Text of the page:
- Change the org structure – It’s likely your organisation will need to mold into a form which focuses on your products and customers, rather than by functional groups. Conway’s Law is a key risk on large cross-department/product projects as teams will optimise their work based on their current (and even old) team structures with little regard for pain they’re causing other teams. Instead, start to rearrange teams and other organisational structures to suit the work.
- Stop doing business cases – Assess the current effort involved in creating business cases, the delay they impose on starting work and their accuracy (or lack thereof). Based on your assessment, communicate to management these deficiencies and explore better ways of prioritising projects.
- Fund value streams, not projects – Rather than going through the process of funding individual projects every time you want to do something new, simply secure funding to support your product development teams on an ongoing basis. Prioritise work based on market forces, customer feedback and strategic insights.
- Stop completing your projects – If you’re 100% complete based on initial scope, you’ve built things which people are not using or don’t want. Teams deliver high value early in projects while they work on the most important features. As they make their way through the backlog, the return diminishes. Once you’re producing little value, move onto the next high-value activity, and trim that backlog!
The role of external coaches and training
How can external coaches (like those from SKILLFIRE!) best help? Consultants can bring broader experience and potentially useful tools to the situation. They help draw an accurate picture of the current state, identify priorities, and help craft strategy. But part of the challenge of Agile is adopting the necessary mindset, and the more that the organisation can do for itself, the better.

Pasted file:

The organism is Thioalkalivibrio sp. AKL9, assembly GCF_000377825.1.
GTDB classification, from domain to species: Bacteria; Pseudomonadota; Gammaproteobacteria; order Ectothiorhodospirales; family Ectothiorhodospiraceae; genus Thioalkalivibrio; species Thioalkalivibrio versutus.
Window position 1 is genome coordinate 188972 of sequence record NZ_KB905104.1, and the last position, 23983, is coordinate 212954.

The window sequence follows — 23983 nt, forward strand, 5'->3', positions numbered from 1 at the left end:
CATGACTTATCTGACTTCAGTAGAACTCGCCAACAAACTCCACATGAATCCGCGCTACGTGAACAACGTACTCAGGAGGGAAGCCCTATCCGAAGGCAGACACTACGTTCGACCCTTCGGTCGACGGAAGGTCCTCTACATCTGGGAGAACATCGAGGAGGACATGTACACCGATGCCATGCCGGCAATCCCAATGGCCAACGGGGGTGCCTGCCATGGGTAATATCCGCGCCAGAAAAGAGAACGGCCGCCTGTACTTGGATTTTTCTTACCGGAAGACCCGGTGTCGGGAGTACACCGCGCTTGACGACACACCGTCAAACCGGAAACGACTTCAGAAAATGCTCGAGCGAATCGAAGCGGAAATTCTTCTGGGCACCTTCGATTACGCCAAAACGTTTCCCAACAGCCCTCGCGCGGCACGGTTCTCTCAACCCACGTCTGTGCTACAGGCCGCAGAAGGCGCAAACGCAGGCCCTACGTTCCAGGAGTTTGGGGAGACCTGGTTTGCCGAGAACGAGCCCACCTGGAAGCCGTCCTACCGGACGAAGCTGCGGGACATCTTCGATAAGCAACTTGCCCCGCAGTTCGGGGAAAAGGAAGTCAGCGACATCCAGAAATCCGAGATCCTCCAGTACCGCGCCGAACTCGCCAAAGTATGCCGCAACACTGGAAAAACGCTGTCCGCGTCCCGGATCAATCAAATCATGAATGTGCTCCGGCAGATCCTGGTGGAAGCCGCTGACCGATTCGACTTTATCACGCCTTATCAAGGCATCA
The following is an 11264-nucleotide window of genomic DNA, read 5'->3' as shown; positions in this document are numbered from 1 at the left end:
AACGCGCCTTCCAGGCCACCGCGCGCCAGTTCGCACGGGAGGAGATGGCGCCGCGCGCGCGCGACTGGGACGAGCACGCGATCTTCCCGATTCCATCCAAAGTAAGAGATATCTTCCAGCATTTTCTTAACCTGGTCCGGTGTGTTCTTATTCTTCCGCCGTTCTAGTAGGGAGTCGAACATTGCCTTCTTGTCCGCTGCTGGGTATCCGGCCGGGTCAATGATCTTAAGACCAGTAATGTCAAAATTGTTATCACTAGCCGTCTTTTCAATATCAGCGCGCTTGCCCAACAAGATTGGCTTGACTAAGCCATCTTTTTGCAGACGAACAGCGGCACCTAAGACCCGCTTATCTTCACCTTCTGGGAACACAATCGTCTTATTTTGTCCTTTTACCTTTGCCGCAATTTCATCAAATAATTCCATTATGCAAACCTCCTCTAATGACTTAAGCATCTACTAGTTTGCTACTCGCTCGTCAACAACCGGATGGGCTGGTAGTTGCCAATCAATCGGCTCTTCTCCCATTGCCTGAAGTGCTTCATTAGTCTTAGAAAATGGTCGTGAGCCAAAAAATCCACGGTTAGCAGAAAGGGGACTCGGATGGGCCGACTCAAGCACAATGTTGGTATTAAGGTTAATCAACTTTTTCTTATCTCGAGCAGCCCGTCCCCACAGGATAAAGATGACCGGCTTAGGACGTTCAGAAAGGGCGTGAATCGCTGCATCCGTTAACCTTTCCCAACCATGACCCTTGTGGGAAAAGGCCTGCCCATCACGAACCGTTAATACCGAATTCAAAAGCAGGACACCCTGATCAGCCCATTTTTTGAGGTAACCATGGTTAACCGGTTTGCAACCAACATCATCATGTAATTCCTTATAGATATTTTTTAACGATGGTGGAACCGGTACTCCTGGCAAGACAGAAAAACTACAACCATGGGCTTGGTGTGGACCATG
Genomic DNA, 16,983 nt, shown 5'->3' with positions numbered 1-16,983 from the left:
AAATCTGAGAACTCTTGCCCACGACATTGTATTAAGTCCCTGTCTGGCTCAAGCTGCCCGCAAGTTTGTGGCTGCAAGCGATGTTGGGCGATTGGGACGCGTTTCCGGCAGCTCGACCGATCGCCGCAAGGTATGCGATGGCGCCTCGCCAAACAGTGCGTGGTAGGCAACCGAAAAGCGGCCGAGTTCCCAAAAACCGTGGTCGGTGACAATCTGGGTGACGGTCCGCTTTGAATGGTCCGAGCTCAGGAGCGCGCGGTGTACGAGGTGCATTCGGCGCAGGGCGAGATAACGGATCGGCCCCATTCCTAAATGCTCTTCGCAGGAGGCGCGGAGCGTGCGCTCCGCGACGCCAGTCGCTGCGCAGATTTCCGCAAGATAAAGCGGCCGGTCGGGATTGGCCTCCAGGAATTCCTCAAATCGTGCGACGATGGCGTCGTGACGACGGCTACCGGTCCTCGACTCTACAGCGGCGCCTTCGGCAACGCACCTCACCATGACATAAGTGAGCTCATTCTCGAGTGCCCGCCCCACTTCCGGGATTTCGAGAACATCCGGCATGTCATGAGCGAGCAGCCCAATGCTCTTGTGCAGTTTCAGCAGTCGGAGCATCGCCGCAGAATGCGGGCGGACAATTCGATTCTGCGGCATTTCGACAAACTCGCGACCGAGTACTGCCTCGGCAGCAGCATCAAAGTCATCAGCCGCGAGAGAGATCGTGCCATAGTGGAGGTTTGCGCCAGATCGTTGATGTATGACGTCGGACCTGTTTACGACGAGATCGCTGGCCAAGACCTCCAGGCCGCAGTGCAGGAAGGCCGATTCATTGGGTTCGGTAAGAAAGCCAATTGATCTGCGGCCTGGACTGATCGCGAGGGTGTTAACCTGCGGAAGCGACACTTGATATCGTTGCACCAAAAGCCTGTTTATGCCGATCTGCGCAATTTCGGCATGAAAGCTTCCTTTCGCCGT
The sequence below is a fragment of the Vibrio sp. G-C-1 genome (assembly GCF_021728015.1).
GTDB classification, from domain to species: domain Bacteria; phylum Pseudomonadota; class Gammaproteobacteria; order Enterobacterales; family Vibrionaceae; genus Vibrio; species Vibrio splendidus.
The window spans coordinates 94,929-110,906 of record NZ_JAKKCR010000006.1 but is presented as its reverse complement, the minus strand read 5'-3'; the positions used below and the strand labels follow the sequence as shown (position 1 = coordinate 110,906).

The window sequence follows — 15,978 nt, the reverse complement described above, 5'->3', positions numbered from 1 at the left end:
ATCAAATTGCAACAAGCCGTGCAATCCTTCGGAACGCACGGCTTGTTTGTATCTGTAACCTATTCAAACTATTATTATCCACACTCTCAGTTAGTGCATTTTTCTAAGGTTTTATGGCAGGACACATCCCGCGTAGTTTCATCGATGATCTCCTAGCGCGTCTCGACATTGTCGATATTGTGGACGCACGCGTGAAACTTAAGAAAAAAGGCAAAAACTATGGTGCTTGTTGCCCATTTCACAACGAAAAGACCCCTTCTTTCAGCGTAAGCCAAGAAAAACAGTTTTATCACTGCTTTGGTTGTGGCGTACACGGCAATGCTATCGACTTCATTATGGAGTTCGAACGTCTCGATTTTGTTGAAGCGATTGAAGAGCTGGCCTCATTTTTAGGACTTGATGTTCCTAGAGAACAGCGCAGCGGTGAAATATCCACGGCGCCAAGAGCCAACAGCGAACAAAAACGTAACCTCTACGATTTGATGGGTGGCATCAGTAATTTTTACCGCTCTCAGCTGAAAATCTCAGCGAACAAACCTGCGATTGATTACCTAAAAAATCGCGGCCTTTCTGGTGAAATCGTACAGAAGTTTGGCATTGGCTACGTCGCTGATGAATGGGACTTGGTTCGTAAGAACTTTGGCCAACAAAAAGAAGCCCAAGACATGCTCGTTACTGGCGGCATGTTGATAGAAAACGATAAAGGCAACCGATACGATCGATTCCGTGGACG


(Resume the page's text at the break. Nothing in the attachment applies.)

The temptation is to buy into a strongly branded scaling methodology that feels safe, but there’s more to gain by committing to a long-term, continuing journey of change and improvement. By all means, make use of consultants and training courses as part of your over-arching strategy, but please consider using them to compliment internal championing and real leadership, not as the main event.
Go for the real deal, not the “just add water” option.
Nothing here is the answer to all of your woes, however focusing on these points will give you a clear rationale for scaling, empower your people to operate effectively and structure your organisation in a way which supports scaled agility. You may be reading this thinking “This is just agile”, and you’re right and that’s the trick! Agile techniques, practices and principles inherently scale, you don’t need a framework to do it.
“The man who grasps principles can successfully select his own methods. The man who tries methods, ignoring principles, is sure to have trouble.” – Ralph Waldo Emerson
Each point in this blog is a topic in itself, so I’ll have a follow-up series exploring each further.
Tell me, which one most resonated with you? What have you found important which isn’t included here?
Acknowledgements, inspiration & further reading
A big thanks to Daniel Prager, PhD for his helpful input and insights!
The following articles and blogs collectively inspired this piece and provide some brilliant further reading on this topic:
- Shane Hastie, Examining Different Approaches to Scaling Agile
- Jim Benson & Tonianne De Maria Barry, Personal Kanban Basics: Why Limit Your WIP Series, Post 1
- Peter Saddington, The Scaled Agile Framework (SAFe) – A ReviewInfographic, Keys to Agile business success
- Neil Killick, The Horror Of The Scaled Agile Framework
- Neil Killick, Manage Products, Ditch Projects & Programs, Coach People
- Janet Choi, The Science Behind Why Jeff Bezos’s Two-Pizza Team Rule Works
- Daniel Prager, Learn or Lose: Agile Coaching and Organizational Survival